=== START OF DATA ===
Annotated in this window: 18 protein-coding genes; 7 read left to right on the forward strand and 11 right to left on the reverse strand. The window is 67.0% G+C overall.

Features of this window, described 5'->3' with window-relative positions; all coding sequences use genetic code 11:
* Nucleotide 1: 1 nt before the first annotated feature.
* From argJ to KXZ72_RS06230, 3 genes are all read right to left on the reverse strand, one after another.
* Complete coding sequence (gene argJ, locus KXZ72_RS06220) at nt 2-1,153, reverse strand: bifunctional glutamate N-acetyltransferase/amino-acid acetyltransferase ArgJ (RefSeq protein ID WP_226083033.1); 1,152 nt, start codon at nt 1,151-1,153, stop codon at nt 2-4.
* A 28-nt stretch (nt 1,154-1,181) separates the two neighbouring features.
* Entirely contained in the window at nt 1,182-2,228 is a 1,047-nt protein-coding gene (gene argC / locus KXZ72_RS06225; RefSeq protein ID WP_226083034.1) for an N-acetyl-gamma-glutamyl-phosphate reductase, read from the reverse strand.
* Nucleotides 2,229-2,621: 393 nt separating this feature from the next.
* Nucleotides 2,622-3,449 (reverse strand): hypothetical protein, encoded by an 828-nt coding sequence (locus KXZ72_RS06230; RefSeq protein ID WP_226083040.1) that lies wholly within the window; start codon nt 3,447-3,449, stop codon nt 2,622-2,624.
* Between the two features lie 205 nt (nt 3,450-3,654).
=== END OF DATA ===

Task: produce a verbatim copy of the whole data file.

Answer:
Annotated in this window: 18 protein-coding genes; 7 read left to right on the forward strand and 11 right to left on the reverse strand. The window is 67.0% G+C overall.

Features of this window, described 5'->3' with window-relative positions; all coding sequences use genetic code 11:
* Nucleotide 1: 1 nt before the first annotated feature.
* From argJ to KXZ72_RS06230, 3 genes are all read right to left on the reverse strand, one after another.
* Complete coding sequence (gene argJ, locus KXZ72_RS06220) at nt 2-1,153, reverse strand: bifunctional glutamate N-acetyltransferase/amino-acid acetyltransferase ArgJ (RefSeq protein ID WP_226083033.1); 1,152 nt, start codon at nt 1,151-1,153, stop codon at nt 2-4.
* A 28-nt stretch (nt 1,154-1,181) separates the two neighbouring features.
* Entirely contained in the window at nt 1,182-2,228 is a 1,047-nt protein-coding gene (gene argC / locus KXZ72_RS06225; RefSeq protein ID WP_226083034.1) for an N-acetyl-gamma-glutamyl-phosphate reductase, read from the reverse strand.
* Nucleotides 2,229-2,621: 393 nt separating this feature from the next.
* Nucleotides 2,622-3,449 (reverse strand): hypothetical protein, encoded by an 828-nt coding sequence (locus KXZ72_RS06230; RefSeq protein ID WP_226083040.1) that lies wholly within the window; start codon nt 3,447-3,449, stop codon nt 2,622-2,624.
* Between the two features lie 205 nt (nt 3,450-3,654).